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South East Idaho Behavioral Crisis Center has successful first quarters


Less than a year ago, southeast Idaho didn’t have a resource like the South East Idaho Behavioral Crisis Center. Now, its success is paving the way to a stronger community.

“They just find that there’s a place that they can go to that is safe… It’s been a great benefit to our community,” said Ernie Moser, a Bannock County Commissioner who serves on the crisis center’s board.

The center’s second quarterly report shows it’s been a success. In fact, every patient who took an exit survey said they would refer someone to the center, or even come back if they needed to. According to quarterly report, clients had a 94 percent satisfaction rate.

“To get that feedback, means that my staff is doing their job, we’re addressing the issues that we need to that are coming in,” said Matt Hardin, the center’s executive director.

The impacts the center has had on local law enforcement have been huge.

“One of the key things is that it takes about 10 minutes for (law enforcement) to drop them off at the crisis center,” Moser said.

That potentially saved law enforcement officers four to six hours every time they would have dropped a person off at the emergency room. Plus, it lifts a burden off emergency rooms and jails, which in Bannock County is typically overcrowded.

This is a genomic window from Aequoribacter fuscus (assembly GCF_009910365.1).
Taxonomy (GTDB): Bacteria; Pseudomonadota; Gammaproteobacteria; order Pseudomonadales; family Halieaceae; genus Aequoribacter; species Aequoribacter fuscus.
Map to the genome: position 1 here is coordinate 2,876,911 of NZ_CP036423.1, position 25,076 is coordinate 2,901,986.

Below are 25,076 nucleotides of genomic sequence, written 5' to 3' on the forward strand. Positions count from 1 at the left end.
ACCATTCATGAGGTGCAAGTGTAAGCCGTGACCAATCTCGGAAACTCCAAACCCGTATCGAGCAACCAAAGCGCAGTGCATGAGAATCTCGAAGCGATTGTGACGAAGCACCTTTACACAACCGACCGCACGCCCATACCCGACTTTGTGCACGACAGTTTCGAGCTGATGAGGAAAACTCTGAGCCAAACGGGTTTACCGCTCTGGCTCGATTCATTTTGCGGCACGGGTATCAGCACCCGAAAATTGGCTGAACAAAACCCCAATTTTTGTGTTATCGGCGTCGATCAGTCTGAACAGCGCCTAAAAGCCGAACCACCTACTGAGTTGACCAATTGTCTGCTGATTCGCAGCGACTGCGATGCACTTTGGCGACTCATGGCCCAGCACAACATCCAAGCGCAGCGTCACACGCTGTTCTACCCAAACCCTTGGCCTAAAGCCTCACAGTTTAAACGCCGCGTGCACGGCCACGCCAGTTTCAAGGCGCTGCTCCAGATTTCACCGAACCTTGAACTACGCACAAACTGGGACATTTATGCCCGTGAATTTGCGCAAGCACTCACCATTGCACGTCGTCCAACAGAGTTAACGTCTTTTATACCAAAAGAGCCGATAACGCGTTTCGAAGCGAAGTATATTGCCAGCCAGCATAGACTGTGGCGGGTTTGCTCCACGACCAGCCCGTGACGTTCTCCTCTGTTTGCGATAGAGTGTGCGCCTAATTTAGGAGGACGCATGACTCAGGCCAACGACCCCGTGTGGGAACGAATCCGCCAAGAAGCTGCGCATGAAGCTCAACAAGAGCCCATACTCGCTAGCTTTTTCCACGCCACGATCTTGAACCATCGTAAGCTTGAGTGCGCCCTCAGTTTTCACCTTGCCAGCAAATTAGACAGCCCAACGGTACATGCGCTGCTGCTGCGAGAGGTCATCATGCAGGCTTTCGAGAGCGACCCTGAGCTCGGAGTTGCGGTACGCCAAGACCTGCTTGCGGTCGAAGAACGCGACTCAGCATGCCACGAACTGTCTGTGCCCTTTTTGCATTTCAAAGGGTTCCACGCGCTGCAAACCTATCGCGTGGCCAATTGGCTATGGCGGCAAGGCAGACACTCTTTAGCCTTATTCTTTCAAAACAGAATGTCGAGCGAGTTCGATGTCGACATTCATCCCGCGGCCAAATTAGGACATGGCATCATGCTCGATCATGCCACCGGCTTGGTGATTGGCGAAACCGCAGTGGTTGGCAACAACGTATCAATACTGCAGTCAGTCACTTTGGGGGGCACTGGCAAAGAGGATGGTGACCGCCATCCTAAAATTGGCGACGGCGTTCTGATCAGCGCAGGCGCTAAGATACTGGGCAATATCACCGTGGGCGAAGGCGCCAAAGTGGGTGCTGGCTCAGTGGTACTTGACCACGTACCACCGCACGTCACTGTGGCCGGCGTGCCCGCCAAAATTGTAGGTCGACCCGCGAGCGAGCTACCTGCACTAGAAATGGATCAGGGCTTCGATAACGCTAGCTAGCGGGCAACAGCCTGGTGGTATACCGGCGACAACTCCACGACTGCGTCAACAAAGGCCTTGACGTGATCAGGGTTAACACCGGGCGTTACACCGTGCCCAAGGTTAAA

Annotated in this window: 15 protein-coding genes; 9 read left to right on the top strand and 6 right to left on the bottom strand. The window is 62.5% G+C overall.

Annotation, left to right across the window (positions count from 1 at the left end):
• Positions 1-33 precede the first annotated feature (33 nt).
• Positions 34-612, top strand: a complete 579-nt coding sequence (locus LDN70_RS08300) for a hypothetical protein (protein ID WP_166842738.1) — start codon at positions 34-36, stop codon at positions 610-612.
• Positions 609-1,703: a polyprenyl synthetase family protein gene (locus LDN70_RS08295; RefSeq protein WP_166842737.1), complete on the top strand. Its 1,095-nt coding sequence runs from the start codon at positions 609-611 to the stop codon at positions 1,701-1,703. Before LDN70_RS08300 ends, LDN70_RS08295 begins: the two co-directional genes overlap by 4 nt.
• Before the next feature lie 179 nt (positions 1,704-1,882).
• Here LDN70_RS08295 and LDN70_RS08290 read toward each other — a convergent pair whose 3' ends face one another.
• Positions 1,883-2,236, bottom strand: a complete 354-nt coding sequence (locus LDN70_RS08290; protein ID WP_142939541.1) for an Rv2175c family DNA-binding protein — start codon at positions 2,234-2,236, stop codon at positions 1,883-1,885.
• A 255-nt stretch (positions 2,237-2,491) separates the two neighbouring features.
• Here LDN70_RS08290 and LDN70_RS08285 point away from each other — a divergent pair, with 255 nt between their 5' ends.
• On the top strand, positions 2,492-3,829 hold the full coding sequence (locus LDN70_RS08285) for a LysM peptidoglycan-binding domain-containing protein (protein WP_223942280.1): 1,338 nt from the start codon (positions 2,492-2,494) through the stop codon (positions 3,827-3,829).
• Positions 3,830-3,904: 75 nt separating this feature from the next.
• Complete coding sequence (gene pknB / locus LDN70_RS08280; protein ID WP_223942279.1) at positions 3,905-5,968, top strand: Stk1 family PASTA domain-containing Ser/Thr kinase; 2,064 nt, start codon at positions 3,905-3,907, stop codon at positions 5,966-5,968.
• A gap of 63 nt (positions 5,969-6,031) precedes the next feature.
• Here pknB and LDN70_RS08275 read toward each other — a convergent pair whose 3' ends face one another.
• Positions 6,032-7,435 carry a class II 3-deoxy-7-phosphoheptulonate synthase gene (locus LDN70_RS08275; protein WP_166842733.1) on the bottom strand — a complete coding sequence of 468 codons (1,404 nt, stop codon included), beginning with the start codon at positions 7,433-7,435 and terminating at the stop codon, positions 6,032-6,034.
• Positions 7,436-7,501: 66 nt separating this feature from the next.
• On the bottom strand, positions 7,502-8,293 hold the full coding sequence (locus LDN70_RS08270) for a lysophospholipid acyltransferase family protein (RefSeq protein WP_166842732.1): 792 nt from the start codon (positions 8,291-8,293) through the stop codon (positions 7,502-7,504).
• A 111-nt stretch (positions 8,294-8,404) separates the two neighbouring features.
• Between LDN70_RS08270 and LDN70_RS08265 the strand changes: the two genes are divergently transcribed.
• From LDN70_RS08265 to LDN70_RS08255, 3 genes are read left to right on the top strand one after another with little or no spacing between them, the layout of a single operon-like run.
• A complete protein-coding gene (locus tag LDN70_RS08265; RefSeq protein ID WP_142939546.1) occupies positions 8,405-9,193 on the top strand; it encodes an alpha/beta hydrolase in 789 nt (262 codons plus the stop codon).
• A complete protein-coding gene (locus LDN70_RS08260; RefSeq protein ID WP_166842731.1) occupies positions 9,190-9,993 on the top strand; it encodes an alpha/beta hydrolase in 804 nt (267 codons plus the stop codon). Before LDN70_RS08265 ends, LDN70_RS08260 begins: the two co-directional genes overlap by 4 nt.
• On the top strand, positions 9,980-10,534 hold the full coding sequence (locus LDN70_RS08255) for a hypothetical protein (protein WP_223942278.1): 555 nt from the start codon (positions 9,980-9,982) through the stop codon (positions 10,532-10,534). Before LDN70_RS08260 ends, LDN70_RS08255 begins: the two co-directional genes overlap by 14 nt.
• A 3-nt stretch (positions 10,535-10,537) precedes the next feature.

“So, just the time savings for law enforcement to drop them off and put them in a safe environment has been a big plus,” Moser said.

The primary reasons people use the facility are for detox and mental health, but without the center, 36 percent of clients would have gone to the hospital and 21 percent would have gone to jail.

“If somebody goes to jail for substance use, they have to sober up, they have to get processed, they have to go through all of those things before they can get out and hopefully get assigned treatment. If they can come here… that time frame from the actual use or crisis to treatment is just a lot shorter,” Hardin said.

Looking ahead, there are some big obstacles for the crisis center. Once Medicaid expansion goes into effect at the start of 2020, large chunks of the Millennium Fund will be moved away from crisis centers to pay for the expansion.

“Being a brand-new facility, that’s a little scary to us. But, on the other hand, we’re going to be able to bill Medicaid for individuals who qualify for Medicaid, so hopefully we can make up that difference,” Moser said.

In the long term, the center’s board hopes to make the resource more accessible to surrounding counties. According to the quarterly report, 89 percent of clients were from Bannock County.

“We want to continue to be that service to the community that wasn’t served before, and continue to improve on that,” Moser said.

The 24/7 Crisis Center can be reached at 208-909-5177. More information about the Center can be found here.

In the case of an emergency, call 911 or visit your local emergency room.


National Suicide Prevention Lifeline – 1-800-273-TALK (8255)

Substance abuse – 1-800-622-HELP (4357)

Veterans –

College students –


Eating disorders –

Teen and youth – 800-273-8255 or text ANSWER to 839863

National Domestic Violence Hotline – 1-800-799-SAFE (7233)

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